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AI and Academia – Balancing Innovation with Integrity According to Provosts

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Introduction

An article in Inside Higher Ed (Quinn, 2024) offers insight into the annual Provost Survey, discussing the necessity for artificial intelligence (AI) policies and concerns surrounding academic integrity. Notably, this is the first instance of a survey that posed questions regarding AI usage within higher education institutions, yielding intriguing results.

Survey Findings

The first significant finding in Figure 1 reveals that only 20% of institutions have published a policy on AI usage for teaching and research. Conversely, 92% of the faculty members responded affirmatively to requesting additional training on generative AI developments. This leads to the following question: How much training has been provided? According to the survey, only 78% of institutions have offered generative AI training to staff in the past 18 months.

Furthermore, alarmingly, 73% of institutions have not reviewed their curricula to ensure adequate preparation for students entering the workforce. Although academic institutions bear the primary responsibility of equipping students for their future careers, it remains unclear whether the review processes are underway.

Figure 1: 2024 Provost survey on AI acceptance and implementation

Figure 1: 2024 Provost survey on AI acceptance and implementation
Source: Quinn 2024

Figure 2 illustrates the potential threat of generative AI to academic integrity. The article reported that 47% were moderately concerned, 20% were very concerned, and 6% were extremely concerned, while 25% were only slightly concerned. It would be informative to compare these figures with general concerns about academic integrity, as this is a perennial issue affecting both student and institutional reputations. Assessing the impact of AI on academic integrity in isolation may be insufficient without considering the broader context.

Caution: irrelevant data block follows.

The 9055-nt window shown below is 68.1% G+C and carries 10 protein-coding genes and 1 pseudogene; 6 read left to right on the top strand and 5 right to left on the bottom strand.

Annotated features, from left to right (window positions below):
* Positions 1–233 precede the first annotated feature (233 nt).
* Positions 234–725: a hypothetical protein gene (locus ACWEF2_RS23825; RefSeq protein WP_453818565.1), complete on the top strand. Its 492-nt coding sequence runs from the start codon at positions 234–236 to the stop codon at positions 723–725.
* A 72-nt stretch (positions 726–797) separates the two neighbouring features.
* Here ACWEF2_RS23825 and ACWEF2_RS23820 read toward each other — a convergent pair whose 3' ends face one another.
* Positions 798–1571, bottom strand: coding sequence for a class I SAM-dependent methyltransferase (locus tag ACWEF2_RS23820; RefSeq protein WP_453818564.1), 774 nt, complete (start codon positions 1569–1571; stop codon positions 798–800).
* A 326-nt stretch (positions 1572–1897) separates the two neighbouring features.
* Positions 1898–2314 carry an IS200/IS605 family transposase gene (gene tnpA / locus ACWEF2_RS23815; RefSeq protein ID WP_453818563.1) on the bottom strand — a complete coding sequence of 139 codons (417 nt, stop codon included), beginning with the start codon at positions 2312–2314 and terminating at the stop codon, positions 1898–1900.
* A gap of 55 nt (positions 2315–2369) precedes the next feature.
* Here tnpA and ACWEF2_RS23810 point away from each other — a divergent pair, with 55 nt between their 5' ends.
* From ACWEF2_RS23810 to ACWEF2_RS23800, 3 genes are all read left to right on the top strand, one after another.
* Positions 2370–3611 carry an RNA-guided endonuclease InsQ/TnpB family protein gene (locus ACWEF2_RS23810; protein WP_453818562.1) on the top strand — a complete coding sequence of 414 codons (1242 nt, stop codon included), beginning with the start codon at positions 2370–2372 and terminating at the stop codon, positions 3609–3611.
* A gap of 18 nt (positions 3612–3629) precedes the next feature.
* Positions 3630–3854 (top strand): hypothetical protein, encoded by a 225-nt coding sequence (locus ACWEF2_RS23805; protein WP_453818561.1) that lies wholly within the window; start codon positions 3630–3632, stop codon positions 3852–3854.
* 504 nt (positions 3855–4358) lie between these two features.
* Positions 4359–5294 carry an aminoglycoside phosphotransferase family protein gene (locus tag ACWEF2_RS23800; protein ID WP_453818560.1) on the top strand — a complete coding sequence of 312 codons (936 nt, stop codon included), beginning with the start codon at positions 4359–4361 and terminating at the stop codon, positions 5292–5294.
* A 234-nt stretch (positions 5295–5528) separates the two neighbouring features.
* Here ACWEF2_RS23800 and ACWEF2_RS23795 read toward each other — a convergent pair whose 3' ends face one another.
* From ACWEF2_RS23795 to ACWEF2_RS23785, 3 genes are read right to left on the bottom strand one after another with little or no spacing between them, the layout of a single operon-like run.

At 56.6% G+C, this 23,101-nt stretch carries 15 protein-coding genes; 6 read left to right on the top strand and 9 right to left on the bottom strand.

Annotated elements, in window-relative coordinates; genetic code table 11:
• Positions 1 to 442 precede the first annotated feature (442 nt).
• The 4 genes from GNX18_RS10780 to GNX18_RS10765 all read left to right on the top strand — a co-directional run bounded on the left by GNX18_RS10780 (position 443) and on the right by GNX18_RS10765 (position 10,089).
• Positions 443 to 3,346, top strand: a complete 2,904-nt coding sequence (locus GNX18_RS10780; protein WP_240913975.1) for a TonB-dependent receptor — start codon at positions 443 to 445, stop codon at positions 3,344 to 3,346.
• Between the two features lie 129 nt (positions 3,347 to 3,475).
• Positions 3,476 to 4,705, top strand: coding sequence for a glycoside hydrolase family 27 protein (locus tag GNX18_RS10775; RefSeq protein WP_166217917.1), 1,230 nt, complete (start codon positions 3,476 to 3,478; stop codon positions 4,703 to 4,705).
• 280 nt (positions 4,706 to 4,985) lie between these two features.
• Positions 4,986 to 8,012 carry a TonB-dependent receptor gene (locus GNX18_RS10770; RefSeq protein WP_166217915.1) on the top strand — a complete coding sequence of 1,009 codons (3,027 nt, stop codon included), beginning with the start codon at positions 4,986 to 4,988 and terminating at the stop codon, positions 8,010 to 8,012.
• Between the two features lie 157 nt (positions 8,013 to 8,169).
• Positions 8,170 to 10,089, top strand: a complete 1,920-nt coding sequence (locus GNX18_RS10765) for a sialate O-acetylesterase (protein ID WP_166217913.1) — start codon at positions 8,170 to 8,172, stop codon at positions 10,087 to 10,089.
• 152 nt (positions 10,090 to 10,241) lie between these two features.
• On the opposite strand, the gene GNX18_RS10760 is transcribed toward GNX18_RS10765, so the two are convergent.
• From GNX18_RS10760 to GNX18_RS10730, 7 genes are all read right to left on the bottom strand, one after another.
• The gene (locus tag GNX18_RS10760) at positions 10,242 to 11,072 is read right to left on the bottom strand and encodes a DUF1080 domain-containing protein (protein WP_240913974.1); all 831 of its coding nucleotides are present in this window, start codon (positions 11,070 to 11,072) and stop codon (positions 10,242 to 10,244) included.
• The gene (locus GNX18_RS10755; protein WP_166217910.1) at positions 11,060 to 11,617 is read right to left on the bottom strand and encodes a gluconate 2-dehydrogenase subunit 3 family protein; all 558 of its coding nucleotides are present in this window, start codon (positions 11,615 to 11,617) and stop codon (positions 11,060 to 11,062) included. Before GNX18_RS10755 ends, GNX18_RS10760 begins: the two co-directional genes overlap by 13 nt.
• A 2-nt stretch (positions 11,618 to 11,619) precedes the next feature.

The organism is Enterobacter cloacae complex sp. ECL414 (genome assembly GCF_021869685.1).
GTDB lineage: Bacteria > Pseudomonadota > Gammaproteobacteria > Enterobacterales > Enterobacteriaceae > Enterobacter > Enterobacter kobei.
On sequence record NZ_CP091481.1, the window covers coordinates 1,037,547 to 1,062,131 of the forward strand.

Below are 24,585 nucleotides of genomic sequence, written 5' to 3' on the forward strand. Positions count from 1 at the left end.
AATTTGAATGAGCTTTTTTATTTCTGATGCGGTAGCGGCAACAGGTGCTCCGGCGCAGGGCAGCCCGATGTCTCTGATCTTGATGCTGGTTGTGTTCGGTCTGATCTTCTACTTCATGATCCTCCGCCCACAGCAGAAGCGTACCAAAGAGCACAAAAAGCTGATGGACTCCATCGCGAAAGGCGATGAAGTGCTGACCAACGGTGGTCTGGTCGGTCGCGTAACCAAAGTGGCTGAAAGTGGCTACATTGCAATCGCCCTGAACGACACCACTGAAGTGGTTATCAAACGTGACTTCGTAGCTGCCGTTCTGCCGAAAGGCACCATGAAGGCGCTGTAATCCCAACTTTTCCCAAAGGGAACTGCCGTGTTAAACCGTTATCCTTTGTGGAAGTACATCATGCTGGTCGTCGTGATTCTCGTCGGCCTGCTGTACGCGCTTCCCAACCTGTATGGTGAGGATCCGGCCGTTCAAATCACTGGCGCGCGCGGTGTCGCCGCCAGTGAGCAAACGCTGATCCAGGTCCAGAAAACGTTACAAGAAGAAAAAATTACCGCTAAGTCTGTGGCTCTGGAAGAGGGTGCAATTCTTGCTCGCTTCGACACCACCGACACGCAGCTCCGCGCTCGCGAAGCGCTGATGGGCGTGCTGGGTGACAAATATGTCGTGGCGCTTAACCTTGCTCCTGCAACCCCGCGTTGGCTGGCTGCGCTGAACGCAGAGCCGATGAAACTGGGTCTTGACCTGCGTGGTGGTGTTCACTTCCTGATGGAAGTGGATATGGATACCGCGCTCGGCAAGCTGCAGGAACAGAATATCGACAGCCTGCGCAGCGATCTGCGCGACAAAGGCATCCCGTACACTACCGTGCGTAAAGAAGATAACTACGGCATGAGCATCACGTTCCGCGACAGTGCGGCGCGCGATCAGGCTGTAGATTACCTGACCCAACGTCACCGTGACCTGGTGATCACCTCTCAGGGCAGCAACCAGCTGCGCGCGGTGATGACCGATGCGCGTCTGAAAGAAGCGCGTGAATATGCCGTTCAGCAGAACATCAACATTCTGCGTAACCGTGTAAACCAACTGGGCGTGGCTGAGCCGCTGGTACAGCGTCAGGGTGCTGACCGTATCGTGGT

Figure 2: Provost’s concern about academic integrity risks of AI

Figure 2: Provost’s concern about academic integrity risks of AI
Source: Quinn 2024

Figure 3 illustrates the extent of enthusiasm regarding AI’s potential to enhance their institutions’ capabilities, presumably including the success of students. A mere 2% were not enthusiastic, 15% were slightly enthusiastic, and the remaining respondents expressed moderate to high enthusiasm. It is worth to note that these individuals, who participated in the survey, essentially govern the implementation and policy development of AI within their respective organisations.

Figure 3: Provost’s level of enthusiasm on AI

Figure 3: Provost’s level of enthusiasm on AI
Source: Quinn 2024

In summary, Provost’s survey findings on AI acceptance and implementation underscore the need for higher education institutions to address AI policies and concerns regarding academic integrity. As technology continues to advance rapidly, it is imperative for educational establishments to adapt accordingly and ensure that they adequately prepare students for the evolving workforce landscape.

Reviewing other AI policies requires maintenance of confidentiality for the purposes of this article. However, other academic integrity and generative AI policies appear to have been approached from a punitive perspective. Assessing the level of expertise of those drafting the policies is challenging, as their names do not appear in the documents themselves. Nonetheless, it often seems that the language used suggests a limited understanding of the subject matter, with authors researching the area in a generic manner, rather than possessing advanced knowledge in the field.

Conclusion

In conclusion, artificial intelligence and generative AI represent unstoppable progressions in the future. Halting this advancement would be akin to impeding motor cars with horses or attempting to prevent the industrial revolution. This metaphorical train rapidly accelerates with ever increasing momentum.

The most significant concern arising from this analysis is the number of organisations that lack a generative AI policy. Despite the survey being about higher education institutions, there and potentially similar parallels within business and, more particularly, small businesses, community organisations, and non-profits. It is imperative that organisations promptly establish and communicate generative AI policies with their stakeholders to address this issue and include the issue of AI adoption within their strategic plans.

References

  • Quinn, R. (2024, April 16). Provosts’ survey shows need for AI policies, speech worries. Inside Higher Ed | Higher Education News, Events and Jobs. https://www.insidehighered.com/news/tech-innovation/artificial-intelligence/2024/04/16/provosts-survey-shows-need-ai-policies
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